Polis signs tax bills into law after special session wraps
(The Center Square) – After a special legislative session that met for four days, Governor Jared Polis signed a set of bills passed by Democrats that they say will bring taxpayers some relief.
The governor Monday signed four bills, including ones that lowers the residential and commercial assessment rates, one doubling the earned income tax credit, one that allocates more funding for the property tax deferral program, and a bill to level out Taxpayer’s Bill of Rights refunds.
“I’m proud to provide immediate property tax relief for all Coloradans and help those who need it the most,” Polis said in a written statement. “Thanks to these actions, more hardworking people can stay in the communities they love or grew up in. I appreciate the legislature's thoughtful work to save people money and their ability to pass laws during this urgent special session before Thanksgiving to provide property tax relief.”
Polis convened for the special session, which began last Friday, after Colorado voters rejected Proposition HH. The measure, referred to the ballot last session by Democrats, would have lowered the state’s residential property tax assessment rate to 6.7 percent and used TABOR funds to backfill for lost revenue.
Minority Republicans, who’s proposals were all rejected during the special session, said what passed “failed to provide honest property tax relief” and moved forward with taking TABOR refunds despite voters opposing Prop HH.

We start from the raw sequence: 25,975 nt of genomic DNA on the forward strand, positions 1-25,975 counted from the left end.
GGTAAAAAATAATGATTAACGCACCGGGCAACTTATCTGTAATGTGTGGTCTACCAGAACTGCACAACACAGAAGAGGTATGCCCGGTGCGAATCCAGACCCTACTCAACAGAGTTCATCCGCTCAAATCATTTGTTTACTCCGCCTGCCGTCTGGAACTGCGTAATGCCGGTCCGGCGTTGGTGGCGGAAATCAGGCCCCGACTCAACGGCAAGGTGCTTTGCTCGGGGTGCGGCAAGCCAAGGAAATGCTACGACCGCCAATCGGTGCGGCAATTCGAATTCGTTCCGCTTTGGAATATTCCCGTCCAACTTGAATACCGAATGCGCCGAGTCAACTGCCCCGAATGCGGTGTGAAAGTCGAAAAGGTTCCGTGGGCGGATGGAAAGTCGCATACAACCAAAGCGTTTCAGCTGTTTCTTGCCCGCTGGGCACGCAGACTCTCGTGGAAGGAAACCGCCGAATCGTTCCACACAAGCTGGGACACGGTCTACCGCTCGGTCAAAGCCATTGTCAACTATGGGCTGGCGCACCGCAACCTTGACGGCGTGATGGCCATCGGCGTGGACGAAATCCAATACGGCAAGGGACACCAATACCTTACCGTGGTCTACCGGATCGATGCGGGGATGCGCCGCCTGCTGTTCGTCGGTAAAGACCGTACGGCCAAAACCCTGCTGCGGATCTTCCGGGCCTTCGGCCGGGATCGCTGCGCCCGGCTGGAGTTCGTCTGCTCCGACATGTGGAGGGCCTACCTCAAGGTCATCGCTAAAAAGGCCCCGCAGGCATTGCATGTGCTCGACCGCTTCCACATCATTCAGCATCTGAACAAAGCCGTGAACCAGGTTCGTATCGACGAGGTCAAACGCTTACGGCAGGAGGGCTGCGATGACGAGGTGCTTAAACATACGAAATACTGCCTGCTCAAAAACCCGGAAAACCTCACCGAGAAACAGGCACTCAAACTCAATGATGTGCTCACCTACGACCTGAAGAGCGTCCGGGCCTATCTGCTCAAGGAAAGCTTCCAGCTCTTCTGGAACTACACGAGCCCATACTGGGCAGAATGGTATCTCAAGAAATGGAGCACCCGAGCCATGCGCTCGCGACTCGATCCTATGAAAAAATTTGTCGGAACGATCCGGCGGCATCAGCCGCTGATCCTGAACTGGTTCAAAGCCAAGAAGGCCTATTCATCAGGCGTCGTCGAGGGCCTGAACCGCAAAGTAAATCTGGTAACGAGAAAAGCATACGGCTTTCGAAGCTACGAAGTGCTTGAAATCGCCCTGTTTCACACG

“Earlier this month, 60 percent of voters made it crystal they do not want to pay for tiny tax property tax relief with their TABOR refunds,” Senate Minority Leader Lundeen, R-Monument, said. “Our solution would have provided substantial relief to Coloradans and flexibility to local governments, all while protecting TABOR. The Democrat legislation sent to the Governor puts government demands over the people’s interests and needs.”
The primary bill signed into law by the governor, Senate Bill 23B-001, mirrors Prop HH in lowering Colorado’s residential assessment rate from 6.765 percent to 6.7 percent. It also expands the property value exemption from $15,000 to $55,000, and will allocate $200 million from the general fund to backfill for education and local governments.
“We have an obligation as the majority party to govern responsibly, which means making tough decisions to solve problems and deliver solutions responsive to the moment that we’re living in,” said Senate President Steve Fenberg, D-Boulder. “The property tax relief that we passed delivers urgent, responsible relief that gives local governments time to implement the tax cuts by their deadlines.”
Polis also signed into law SB23B-003, making fiscal year 2022-23 TABOR refunds all the same amount, rather than a tiered sales tax refund, and HB23B-1002, which uses $182.5 million from the TABOR surplus for fiscal 2022-23 to expand Colorado’s EITC from 25 percent to 50 percent of the federal EITC.